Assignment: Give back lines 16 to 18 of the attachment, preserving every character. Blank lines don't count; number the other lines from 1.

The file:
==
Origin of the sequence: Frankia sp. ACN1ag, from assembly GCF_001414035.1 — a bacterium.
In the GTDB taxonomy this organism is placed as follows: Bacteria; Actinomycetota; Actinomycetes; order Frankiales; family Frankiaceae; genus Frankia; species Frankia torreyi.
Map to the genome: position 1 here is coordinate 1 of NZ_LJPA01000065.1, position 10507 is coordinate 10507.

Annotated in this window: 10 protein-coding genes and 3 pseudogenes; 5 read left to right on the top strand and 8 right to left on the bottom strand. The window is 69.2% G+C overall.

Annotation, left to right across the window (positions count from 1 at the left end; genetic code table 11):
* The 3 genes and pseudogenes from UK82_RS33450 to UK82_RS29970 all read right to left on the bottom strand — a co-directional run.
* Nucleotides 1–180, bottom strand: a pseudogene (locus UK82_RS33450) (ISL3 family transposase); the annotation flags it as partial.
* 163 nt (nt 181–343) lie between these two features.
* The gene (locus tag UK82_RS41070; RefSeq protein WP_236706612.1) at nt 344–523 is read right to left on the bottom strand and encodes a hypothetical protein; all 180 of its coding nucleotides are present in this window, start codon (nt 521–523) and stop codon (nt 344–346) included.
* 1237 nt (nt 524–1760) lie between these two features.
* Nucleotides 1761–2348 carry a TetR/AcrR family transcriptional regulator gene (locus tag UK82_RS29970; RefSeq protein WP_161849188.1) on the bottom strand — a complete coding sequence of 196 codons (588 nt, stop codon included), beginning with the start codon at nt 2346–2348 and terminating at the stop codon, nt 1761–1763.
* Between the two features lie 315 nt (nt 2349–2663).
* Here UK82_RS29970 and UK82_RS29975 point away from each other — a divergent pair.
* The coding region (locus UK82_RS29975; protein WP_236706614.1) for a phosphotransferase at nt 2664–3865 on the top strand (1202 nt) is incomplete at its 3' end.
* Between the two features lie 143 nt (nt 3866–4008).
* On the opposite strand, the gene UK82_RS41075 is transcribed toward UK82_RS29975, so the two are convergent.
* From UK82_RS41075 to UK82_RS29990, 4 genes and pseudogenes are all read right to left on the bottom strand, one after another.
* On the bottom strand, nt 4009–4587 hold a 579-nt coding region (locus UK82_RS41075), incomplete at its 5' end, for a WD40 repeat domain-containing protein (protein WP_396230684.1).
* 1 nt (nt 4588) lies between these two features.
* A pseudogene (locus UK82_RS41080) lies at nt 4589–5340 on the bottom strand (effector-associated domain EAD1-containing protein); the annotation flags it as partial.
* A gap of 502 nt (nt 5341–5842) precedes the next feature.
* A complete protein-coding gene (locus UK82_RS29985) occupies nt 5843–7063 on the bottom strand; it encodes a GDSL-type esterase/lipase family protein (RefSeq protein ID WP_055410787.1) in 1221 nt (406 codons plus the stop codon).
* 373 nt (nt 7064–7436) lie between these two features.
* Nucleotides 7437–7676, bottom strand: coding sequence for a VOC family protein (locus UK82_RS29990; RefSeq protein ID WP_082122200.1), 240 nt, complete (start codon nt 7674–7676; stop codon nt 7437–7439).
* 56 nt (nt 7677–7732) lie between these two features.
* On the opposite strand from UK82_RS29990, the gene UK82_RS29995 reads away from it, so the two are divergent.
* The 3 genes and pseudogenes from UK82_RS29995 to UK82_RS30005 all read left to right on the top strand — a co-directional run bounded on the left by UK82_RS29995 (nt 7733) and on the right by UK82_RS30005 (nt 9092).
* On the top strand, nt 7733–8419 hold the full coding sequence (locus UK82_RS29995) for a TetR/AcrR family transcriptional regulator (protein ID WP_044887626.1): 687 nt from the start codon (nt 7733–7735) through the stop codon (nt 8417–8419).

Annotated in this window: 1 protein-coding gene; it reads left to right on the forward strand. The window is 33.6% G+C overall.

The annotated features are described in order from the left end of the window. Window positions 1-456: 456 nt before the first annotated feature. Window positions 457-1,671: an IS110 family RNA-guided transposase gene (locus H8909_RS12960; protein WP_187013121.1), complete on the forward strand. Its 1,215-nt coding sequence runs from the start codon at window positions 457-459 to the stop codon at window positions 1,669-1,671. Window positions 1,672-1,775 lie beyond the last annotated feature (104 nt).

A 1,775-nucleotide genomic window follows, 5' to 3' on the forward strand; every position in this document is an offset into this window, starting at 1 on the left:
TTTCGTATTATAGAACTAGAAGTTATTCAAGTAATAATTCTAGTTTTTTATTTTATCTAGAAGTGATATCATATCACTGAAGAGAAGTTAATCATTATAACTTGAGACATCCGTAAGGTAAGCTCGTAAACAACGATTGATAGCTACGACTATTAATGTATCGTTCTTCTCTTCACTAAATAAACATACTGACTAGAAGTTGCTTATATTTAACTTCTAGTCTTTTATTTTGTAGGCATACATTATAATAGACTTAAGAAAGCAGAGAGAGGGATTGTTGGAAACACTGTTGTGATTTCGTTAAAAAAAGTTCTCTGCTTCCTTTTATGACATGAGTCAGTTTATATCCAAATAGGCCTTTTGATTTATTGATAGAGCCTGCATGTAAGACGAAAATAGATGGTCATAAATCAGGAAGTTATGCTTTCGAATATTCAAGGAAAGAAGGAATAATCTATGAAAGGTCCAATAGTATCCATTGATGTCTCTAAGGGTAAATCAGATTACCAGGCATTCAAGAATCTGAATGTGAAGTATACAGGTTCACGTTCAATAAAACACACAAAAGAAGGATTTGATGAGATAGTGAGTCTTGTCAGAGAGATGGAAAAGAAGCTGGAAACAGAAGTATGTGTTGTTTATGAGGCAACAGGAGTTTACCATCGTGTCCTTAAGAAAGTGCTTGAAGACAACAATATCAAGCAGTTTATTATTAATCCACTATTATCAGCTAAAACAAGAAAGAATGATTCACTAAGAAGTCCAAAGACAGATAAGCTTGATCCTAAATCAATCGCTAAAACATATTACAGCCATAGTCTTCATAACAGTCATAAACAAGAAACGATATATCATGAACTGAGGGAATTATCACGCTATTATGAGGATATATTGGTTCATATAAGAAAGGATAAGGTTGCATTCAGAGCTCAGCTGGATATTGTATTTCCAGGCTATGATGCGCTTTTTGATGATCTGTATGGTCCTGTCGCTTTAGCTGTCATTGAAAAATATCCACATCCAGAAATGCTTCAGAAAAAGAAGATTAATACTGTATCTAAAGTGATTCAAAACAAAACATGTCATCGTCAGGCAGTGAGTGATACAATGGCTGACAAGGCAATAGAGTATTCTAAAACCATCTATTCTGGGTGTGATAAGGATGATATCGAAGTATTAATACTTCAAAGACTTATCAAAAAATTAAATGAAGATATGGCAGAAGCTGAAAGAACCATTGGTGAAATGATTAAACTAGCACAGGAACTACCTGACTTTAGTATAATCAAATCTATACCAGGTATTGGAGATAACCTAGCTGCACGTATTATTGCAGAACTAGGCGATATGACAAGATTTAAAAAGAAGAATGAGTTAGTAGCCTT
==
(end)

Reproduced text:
* On the opposite strand, the gene UK82_RS41075 is transcribed toward UK82_RS29975, so the two are convergent.
* From UK82_RS41075 to UK82_RS29990, 4 genes and pseudogenes are all read right to left on the bottom strand, one after another.
* On the bottom strand, nt 4009–4587 hold a 579-nt coding region (locus UK82_RS41075), incomplete at its 5' end, for a WD40 repeat domain-containing protein (protein WP_396230684.1).